ROME (AP) — The Latest on the flow of migrants into Europe (all times local):
The body of a migrant has been found not far from the road leading to the Calais port, apparently hit by a vehicle, the sixth migrant to die in Calais since Jan. 1.
The prefecture of the Pas de Calais region said the body was found on Monday morning in a field near the roadway used to access the huge ferry port. His identity, including nationality, wasn't immediately determined.
The body was found in a field in the region of the port roadway, where migrants try each night to hop a freight truck taking a ferry across the English Channel to Britain.
The prefecture said the injuries suggest the migrant was hit by a truck or other vehicle. Of the six deaths in Calais, he is the fourth to be struck by a vehicle.
Serbian police say they have arrested eight suspected people-smugglers as part of efforts to curb illegal transfer of migrants toward Western Europe.
Police said Monday the group smuggled several dozens of migrants from Serbia over the border to Hungary and then to Austria, earning between 1,100 and 1,200 euros per migrant.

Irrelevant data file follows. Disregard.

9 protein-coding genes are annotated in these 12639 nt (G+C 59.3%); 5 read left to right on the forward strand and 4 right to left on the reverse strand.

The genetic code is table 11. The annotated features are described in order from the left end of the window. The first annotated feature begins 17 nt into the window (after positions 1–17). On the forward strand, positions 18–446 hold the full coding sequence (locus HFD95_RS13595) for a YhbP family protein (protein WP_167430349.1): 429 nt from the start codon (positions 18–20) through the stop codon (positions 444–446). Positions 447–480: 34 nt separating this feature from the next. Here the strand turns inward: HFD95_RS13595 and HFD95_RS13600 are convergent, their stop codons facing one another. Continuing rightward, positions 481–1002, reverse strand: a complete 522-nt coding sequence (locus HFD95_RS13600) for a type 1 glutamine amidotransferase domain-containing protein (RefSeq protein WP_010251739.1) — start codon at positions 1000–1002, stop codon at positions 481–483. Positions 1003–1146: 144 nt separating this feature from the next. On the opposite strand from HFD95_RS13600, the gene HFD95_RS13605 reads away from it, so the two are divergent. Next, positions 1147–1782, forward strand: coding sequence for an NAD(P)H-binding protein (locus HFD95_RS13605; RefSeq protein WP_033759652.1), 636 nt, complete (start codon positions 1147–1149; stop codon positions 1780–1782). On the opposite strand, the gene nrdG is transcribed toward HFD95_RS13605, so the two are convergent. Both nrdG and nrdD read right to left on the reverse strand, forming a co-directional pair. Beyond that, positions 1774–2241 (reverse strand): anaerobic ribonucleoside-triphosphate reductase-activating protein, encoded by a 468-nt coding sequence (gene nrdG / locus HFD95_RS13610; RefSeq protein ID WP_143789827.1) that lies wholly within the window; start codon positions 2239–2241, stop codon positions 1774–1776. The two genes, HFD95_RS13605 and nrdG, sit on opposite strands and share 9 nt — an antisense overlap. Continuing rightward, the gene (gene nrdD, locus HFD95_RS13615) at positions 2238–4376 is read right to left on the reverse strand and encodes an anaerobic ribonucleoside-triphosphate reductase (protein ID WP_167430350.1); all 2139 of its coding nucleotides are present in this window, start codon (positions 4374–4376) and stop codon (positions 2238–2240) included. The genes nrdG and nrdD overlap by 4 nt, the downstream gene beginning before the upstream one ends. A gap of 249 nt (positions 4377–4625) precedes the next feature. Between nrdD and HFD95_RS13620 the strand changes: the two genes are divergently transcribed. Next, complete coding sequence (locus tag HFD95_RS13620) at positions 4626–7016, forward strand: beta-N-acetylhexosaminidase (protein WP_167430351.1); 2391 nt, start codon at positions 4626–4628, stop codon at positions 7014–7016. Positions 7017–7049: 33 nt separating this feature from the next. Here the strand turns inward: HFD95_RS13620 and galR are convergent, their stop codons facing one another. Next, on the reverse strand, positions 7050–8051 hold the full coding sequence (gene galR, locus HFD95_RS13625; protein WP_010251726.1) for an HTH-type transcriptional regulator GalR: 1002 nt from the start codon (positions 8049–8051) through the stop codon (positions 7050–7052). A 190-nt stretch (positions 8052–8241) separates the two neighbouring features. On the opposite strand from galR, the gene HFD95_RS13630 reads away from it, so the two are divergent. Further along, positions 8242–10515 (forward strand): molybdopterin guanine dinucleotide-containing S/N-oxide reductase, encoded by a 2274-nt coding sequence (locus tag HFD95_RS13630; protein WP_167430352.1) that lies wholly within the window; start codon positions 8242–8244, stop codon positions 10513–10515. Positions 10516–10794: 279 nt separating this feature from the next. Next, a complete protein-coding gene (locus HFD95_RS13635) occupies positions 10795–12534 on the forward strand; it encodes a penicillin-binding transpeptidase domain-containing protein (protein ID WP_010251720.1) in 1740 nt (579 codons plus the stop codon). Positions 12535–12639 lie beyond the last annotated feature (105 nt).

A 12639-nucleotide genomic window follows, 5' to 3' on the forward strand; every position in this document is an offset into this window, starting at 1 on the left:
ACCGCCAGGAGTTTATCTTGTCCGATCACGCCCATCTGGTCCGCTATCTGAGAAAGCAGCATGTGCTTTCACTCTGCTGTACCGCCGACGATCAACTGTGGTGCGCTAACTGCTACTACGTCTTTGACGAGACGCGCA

The smuggling of migrants through the Balkans has been on the rise since nations shut their borders in March, closing down the previous refugee route toward Western Europe.
More than 1 million people entered Europe last year and nations have been closing their borders to curb the influx.
Italy's interior minister says police and prosecutors have cracked a transnational network dedicated to migrant trafficking.
Palermo-based authorities have detained 38 people suspected of being in the ring: 25 Eritreans, 12 Ethiopians and one Italian.
Interior Minister Angelino Alfano says the authorities dealt "a harsh blow" to the criminal network, which used Rome for its financial transactions hub.
Palermo police say in a statement that an Eritrean man who was arrested in 2014 collaborated with authorities, providing for the first time "a complete reconstruction of criminal activities" of migrant trafficking involving operations both in North Africa and Italy.